Comsat strengthened by rising sales, earnings

Satellite communications

July 20, 1999|By Mark Ribbing | Mark Ribbing,SUN STAFF

Comsat Corp., a satellite-communications company that is hoping to be taken over by Bethesda neighbor Lockheed Martin Corp., reported upturns yesterday in its second-quarter earnings and revenue.

Comsat had net income of $12 million, or 22 cents per diluted share, in the quarter ending June 30. This was nearly a tripling in net income over the $4.1 million, or 8 cents per diluted share, that the company earned in the same quarter last year.

Revenue was also up, with the company pulling in $155.9 million, 3.18 percent more than the $151.1 million garnered in 1998's second quarter.

Betty C. Alewine, Comsat's president and chief executive officer, attributed the increases in part to "strong growth" in the unit that sells satellite communications on the global INTELSAT network.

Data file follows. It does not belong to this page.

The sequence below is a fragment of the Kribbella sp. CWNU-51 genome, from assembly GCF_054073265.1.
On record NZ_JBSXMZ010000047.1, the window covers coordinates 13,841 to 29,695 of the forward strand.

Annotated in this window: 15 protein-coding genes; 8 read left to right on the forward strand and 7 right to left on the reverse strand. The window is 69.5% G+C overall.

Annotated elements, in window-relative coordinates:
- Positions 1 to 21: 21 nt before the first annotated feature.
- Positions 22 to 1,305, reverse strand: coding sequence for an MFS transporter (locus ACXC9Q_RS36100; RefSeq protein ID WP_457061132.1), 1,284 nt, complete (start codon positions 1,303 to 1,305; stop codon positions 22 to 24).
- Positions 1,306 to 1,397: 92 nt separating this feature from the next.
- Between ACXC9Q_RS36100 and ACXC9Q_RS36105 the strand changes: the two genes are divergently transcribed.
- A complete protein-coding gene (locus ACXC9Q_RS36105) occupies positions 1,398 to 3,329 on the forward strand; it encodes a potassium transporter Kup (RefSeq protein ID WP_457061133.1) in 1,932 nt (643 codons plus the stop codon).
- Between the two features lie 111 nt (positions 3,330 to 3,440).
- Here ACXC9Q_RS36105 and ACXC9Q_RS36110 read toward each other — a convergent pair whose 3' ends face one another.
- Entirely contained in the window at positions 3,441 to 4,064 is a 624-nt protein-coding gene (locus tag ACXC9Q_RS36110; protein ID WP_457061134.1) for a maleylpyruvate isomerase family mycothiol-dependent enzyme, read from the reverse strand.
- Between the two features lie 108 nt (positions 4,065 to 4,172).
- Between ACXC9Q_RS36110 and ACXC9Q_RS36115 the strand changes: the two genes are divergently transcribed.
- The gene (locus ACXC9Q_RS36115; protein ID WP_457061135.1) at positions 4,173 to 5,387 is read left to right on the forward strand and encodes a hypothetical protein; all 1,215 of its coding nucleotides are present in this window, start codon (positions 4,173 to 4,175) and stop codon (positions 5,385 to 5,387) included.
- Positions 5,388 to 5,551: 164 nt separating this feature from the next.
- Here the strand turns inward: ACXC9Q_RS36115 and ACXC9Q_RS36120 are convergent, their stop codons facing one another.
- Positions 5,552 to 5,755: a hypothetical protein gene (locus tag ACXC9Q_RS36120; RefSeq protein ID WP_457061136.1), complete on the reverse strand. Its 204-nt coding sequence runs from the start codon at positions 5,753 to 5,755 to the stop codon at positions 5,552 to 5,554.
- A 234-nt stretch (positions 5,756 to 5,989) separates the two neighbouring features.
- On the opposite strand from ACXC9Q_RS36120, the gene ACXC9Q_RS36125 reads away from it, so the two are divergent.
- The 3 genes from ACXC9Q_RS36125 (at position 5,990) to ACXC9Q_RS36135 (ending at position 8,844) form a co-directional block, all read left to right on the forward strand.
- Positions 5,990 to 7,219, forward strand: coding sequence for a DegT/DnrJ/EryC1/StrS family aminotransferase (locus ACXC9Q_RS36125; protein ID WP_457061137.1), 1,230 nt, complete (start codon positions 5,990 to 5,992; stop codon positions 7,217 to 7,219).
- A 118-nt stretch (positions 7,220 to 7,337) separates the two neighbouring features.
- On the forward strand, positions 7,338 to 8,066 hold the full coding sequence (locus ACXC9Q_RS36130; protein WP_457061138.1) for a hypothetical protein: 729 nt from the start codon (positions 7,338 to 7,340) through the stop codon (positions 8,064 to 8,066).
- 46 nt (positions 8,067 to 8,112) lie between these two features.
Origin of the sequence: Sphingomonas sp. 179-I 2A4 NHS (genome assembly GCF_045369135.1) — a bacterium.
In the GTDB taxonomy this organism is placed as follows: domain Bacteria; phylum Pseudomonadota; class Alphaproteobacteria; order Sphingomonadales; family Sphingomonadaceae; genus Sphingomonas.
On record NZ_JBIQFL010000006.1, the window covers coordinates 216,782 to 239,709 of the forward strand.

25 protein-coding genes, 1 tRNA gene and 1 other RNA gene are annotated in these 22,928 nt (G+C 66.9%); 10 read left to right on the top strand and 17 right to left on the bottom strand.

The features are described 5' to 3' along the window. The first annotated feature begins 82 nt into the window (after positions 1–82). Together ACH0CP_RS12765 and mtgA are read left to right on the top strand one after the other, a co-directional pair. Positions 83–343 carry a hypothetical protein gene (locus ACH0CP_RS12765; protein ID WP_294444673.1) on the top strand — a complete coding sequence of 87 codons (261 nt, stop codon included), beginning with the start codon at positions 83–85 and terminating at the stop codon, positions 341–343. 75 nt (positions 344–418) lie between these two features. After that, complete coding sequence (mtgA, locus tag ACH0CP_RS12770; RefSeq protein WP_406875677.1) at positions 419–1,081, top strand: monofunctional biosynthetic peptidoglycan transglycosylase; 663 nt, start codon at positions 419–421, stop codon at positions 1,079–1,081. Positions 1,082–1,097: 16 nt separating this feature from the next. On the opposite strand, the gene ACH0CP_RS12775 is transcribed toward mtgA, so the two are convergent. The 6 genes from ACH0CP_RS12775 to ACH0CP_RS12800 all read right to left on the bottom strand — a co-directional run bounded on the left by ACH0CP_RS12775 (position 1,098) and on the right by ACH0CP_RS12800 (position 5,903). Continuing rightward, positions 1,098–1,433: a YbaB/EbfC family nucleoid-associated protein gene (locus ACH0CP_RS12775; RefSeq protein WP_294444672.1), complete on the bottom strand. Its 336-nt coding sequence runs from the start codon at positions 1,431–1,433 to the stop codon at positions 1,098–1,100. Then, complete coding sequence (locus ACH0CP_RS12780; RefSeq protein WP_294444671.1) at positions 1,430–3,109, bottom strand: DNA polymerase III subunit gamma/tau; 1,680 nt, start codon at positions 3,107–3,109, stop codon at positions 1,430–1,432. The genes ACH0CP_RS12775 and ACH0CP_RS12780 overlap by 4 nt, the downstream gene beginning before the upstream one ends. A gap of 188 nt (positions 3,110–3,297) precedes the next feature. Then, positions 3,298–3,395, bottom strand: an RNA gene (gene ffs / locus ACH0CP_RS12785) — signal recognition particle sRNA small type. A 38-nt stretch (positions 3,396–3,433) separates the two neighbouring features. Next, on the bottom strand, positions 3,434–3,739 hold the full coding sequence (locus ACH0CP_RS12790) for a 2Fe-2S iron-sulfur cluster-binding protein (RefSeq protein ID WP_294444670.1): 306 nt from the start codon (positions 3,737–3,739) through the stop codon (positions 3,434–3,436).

Comsat reported that this division of the company had a 23.08 percent increase in income and a 13.26 percent rise in revenue over the same period last year.

Philip Wohl, an analyst with Standard & Poor's in New York, said Comsat could make do even if the troubled deal with Lockheed Martin falls apart.

The Comsat-Lockheed Martin union, initially valued at $2.7 billion, has faced steep hurdles ever since it was announced in September. Since much of the transaction would be paid for in Lockheed Martin stock, the defense company's financial problems have raised questions about whether the purchase will proceed.

"Even if the Lockheed deal doesn't go through, [Comsat] has legs to stand on because of the strength of the satellite business," Wohl said. "It wouldn't be too far-fetched for [Comsat] to be picked up, if not by Lockheed, then by a telecommunications company."

Comsat shares were unchanged yesterday, closing at $35.9375.

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